Homeowners with PFAS wonder why taxes going up

ALGOMA TOWNSHIP, Mich. (WOOD) — For those living in the areas in northern Kent County impacted by PFAS contamination, recent property assessment increases that translate to higher taxes seem like a cruel hoax.

The Algoma and Plainfield township neighborhoods around Rockford were once among the most desirable ZIP codes in Kent County, now those residents worry that their property is unsaleable and they want those who decide of tax rates to understand that.

At the Plainfield Township Board meeting Monday, residents made their concerns known.

“Why’d my assessment go up?” resident Dave Bisbee wondered. “My property’s a toxic trash dump now.”

Also at the meeting was Gregg Young, who lives in the 3300 block of House Street NE. That’s the street where, decades ago, Rockford-based shoe manufacturer Wolverine Worldwide dumped the waste blamed as the source of the PFAS contamination in residential wells. PFAS is a likely carcinogen that has also been linked to several other illnesses.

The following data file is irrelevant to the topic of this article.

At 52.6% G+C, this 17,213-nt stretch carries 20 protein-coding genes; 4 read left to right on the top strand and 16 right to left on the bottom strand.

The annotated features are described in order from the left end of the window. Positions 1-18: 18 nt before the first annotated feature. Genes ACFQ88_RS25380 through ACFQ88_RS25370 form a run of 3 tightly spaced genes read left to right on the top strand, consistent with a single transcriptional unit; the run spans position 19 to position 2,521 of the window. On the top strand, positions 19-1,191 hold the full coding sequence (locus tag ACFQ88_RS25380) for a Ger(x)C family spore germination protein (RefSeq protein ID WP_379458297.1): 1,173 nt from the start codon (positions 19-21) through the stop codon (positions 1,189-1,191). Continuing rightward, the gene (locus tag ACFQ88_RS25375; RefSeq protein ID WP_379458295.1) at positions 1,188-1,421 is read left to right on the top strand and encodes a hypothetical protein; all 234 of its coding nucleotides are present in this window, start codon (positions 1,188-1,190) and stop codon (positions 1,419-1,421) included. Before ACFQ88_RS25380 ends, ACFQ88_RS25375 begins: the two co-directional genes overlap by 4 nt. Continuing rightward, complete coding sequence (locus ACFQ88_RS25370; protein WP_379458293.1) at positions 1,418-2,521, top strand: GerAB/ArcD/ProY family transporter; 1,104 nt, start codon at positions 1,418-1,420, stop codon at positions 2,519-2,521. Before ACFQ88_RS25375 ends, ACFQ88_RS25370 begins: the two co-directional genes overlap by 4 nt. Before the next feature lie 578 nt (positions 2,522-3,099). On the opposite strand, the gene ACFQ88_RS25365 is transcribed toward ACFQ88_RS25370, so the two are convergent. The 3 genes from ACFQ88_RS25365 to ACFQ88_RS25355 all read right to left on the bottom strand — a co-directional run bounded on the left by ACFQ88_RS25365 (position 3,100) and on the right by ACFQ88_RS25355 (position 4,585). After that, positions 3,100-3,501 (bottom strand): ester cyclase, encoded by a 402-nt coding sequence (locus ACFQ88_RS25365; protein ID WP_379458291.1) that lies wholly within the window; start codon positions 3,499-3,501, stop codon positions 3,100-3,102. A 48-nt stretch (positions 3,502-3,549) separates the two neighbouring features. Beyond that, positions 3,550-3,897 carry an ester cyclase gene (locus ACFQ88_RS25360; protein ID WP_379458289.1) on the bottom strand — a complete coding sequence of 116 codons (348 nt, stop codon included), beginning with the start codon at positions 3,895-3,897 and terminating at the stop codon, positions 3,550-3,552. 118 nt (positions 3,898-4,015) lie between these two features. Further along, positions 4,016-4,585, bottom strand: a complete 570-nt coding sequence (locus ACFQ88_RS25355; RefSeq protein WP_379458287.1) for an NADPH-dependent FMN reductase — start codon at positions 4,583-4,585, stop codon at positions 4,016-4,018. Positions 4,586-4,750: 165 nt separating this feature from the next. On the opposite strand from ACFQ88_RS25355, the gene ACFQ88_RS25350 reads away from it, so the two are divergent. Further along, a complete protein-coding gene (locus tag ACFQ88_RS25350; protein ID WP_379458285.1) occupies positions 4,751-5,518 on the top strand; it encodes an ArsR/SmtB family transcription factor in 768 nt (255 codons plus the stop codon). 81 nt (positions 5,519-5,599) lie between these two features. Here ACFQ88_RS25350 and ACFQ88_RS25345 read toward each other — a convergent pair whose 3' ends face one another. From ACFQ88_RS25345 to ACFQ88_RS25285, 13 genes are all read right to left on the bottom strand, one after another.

“It remains that the name ‘House Street’ is now synonymous with (large New York pollution site) Love Canal and that this means the mere mention of our street will likely repulse potential buyers,” Young told the township board.

Young and Sue Poll built their beautiful home on House Street more than 30 years ago and raised their family there. They love their home, but feel like prisoners in a gilded cage. The increase in their assessment, which they got recently as tax season is in full swing, felt like adding insult to injury.

Young took his case to the township Zoning Board of Appeals, which is hearing complaints through Wednesday, to see what could be done.

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